I over clocked the 430 to the edge of its ability and with the system just sitting there it was fine. Cranked-up Vegas and played with it and within a few minutes it got what I call the 'Milky way' crash and had to be shut down. The display became a little bit wonky as well. I say 'Milky way' crash because it has a milky white look to it like the one recently on the Webinar. I've had the same crash even without Vegas running!
A little more over clock and the system will lock-up intermittently. A little less over clock and it will work fine for a while and then crash.
Problems with drivers and other 'under the hood' software can also cause problems.
A good quality and adequate power supply will make a huge difference in the system’s ability run properly!
Let me give it a shot to answer your question then Vidmus can correct me if I am wrong. The 30Amps is on the 12V rail not the 110V AC supply. 30Amps at 12V is 360Watts which if you translate to the mains (AC supply) is 360Watts/110V....roughly 3+amps only.
Anuser, I see your logic but then it doesn't seem like enough to power everything he is talking about (CPU, motherboard, drives, video card). I already have a 20 amp circuit breaker that pops regularly so the last thing I want is to max it out.
Had that same problem a while ago....part of my problem was an old circuit breaker (probably original with the house) and the other loads (microwave, printer, etc) that the PC shared the line with. I replaced the old circuit breaker and reduced the load on the line my PC used and it never tripped after that.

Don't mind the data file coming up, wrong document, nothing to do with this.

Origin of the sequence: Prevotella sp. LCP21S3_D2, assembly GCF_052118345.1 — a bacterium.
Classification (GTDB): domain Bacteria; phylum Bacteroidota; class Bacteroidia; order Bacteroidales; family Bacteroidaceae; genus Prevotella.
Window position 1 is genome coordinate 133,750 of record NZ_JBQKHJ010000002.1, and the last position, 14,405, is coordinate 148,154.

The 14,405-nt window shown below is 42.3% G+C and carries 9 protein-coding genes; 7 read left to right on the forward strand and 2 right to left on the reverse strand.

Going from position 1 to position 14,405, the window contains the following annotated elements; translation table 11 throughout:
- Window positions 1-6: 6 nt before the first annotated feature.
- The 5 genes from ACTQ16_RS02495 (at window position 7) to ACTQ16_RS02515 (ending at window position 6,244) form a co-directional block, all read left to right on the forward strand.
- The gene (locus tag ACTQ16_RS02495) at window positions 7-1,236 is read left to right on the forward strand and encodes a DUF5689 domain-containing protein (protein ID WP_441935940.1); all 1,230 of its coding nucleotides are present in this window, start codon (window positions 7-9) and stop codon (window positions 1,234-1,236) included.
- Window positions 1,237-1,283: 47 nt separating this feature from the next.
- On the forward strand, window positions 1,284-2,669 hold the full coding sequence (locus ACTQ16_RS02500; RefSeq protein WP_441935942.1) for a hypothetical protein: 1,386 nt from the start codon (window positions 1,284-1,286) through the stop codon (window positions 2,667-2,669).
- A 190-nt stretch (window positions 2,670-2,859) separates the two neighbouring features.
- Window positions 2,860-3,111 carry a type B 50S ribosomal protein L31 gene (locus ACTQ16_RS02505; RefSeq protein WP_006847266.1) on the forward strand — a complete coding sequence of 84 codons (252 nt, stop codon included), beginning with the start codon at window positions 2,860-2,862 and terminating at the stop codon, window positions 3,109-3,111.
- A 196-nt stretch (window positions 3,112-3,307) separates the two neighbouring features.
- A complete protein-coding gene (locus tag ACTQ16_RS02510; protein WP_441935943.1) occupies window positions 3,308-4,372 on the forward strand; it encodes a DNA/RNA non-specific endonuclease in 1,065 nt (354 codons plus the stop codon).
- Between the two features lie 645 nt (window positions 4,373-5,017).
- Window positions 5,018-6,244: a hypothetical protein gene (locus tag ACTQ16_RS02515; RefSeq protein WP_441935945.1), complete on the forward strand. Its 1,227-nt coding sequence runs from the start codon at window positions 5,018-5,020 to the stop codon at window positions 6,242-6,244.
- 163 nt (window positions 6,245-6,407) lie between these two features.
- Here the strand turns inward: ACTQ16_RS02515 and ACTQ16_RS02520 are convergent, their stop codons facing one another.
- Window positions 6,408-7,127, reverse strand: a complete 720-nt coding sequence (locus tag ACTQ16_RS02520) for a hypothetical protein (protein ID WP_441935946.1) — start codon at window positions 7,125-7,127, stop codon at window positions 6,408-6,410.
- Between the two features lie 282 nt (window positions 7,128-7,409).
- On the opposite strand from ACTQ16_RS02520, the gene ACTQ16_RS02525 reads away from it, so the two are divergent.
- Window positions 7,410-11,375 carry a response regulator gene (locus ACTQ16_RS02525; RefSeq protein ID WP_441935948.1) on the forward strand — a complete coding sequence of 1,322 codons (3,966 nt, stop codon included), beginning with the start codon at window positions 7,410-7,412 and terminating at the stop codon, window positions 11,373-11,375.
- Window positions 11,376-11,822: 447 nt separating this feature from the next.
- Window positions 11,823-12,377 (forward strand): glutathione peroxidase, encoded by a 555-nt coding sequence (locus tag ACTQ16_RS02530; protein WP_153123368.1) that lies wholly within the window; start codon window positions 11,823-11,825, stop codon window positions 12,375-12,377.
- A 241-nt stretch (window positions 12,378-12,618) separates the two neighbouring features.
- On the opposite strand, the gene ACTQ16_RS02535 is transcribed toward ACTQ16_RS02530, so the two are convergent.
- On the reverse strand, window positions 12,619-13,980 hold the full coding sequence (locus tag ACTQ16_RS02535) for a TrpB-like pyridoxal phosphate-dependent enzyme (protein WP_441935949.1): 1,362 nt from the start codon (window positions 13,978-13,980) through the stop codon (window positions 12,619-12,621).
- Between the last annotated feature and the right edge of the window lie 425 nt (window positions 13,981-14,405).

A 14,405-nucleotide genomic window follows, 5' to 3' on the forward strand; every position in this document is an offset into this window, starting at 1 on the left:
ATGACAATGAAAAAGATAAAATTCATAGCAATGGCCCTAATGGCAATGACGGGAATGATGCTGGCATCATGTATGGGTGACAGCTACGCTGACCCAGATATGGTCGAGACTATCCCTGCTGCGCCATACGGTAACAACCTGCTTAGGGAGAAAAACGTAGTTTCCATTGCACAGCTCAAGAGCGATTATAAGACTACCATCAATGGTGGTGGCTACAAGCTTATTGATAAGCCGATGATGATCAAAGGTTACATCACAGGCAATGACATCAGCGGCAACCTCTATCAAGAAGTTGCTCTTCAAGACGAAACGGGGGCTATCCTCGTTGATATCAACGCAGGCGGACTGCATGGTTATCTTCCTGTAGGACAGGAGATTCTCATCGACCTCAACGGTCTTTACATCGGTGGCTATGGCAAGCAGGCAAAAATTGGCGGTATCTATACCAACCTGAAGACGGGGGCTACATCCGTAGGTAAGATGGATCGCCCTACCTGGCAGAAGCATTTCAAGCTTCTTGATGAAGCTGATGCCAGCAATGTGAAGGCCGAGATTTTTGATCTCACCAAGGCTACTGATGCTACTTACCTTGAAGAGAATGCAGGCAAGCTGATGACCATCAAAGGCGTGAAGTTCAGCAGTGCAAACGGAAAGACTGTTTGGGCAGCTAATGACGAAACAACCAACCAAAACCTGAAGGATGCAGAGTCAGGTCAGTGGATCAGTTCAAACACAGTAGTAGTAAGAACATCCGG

"…but then it doesn't seem like enough to power everything he is talking about (CPU, motherboard, drives, video card). I already have a 20 amp circuit breaker that pops regularly so the last thing I want is to max it out."
I am only referring to the 12 volts part of the supply which is a main concern for the CPU and the Video card.
There are the 5 volts and other parts of the supply to consider.
I bought the supply based on the one rail having enough amps for everything instead of two or more rails which may or may not have enough amps for what I need including the Video card.
The cheap 500 watt card does have enough amps on the rail for the Video card but ONLY if that were all it was to supply the amps for.
I read a card review where one had a 400 watt supply which is a minimum supply for the 550's and yet it would not work. The person said they had to get a 600 watt supply to work. Their 400 watt supply may have two or more rails with insufficient amps for the card.
The power supply MUST supply enough power for the card to work. Some 400 watt supplies can and some cannot.
As for amps in vs. amps out, 12x30=360 watts, 360/120=3 amps. Watts is basically the same but the volts are different. I say basically the same because there is some loss due to efficiency not being 100%. No loss means no heat.
There are x amount of watt ratings on a power supply. Where and how those watts are distributed can make or break if the supply will actually work for the card you get.
NewEgg’s description for the cards says what the max wattage of the cards are. How accurate that info is, is another question.
It is best to stay away from minimums in spite of budget on power supplies and be on the safe side.
The 430 video card I have works fine for rendering, mediocre for playback improvement and a few frames less than CPU only for Neat Video. This is due to its limited memory bandwidth.
The 550ti will most likely meet my needs. According to a chart on another site the more expensive 560 and 560ti will give not give very much more unless one is also into gaming.
So get a 550 series card for Vegas and the 560 or greater series cards for Vegas and serious games.